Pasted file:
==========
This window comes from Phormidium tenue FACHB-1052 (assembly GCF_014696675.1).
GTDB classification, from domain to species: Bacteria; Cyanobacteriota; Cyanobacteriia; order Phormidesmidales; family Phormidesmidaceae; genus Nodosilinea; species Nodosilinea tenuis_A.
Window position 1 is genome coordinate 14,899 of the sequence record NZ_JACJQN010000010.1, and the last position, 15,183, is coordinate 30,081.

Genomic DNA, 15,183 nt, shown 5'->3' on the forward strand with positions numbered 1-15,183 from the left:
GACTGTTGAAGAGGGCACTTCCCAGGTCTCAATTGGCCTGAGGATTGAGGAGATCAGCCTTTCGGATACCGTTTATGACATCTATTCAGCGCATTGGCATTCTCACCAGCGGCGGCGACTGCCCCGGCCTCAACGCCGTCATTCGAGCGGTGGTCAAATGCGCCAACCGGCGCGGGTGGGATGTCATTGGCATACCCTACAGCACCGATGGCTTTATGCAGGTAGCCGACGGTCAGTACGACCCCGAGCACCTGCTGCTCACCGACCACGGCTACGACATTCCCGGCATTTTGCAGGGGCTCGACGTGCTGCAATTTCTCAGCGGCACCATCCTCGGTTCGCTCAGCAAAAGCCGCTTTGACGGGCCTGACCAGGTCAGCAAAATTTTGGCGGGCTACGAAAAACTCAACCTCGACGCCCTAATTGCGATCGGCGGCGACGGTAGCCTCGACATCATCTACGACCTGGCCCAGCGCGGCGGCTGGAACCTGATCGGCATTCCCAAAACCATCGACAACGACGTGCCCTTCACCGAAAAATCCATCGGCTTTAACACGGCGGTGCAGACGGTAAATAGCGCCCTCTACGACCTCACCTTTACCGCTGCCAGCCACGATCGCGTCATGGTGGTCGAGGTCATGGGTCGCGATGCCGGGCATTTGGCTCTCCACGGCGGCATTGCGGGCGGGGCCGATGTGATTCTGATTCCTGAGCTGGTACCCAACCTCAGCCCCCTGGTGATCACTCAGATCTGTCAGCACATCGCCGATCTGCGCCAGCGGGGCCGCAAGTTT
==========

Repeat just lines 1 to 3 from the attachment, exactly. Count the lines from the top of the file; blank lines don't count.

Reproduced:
This window comes from Phormidium tenue FACHB-1052 (assembly GCF_014696675.1).
GTDB classification, from domain to species: Bacteria; Cyanobacteriota; Cyanobacteriia; order Phormidesmidales; family Phormidesmidaceae; genus Nodosilinea; species Nodosilinea tenuis_A.
Window position 1 is genome coordinate 14,899 of the sequence record NZ_JACJQN010000010.1, and the last position, 15,183, is coordinate 30,081.